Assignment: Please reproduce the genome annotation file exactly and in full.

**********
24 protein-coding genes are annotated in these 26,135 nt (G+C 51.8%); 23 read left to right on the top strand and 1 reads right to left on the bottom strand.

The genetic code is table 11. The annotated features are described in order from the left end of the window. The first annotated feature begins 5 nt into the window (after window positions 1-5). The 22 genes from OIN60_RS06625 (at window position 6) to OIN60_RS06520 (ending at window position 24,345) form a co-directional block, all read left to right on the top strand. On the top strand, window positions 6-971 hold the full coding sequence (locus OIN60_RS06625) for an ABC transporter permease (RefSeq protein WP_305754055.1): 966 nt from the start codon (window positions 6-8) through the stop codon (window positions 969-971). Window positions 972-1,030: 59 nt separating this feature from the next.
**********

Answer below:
24 protein-coding genes are annotated in these 26,135 nt (G+C 51.8%); 23 read left to right on the top strand and 1 reads right to left on the bottom strand.

The genetic code is table 11. The annotated features are described in order from the left end of the window. The first annotated feature begins 5 nt into the window (after window positions 1-5). The 22 genes from OIN60_RS06625 (at window position 6) to OIN60_RS06520 (ending at window position 24,345) form a co-directional block, all read left to right on the top strand. On the top strand, window positions 6-971 hold the full coding sequence (locus OIN60_RS06625) for an ABC transporter permease (RefSeq protein WP_305754055.1): 966 nt from the start codon (window positions 6-8) through the stop codon (window positions 969-971). Window positions 972-1,030: 59 nt separating this feature from the next.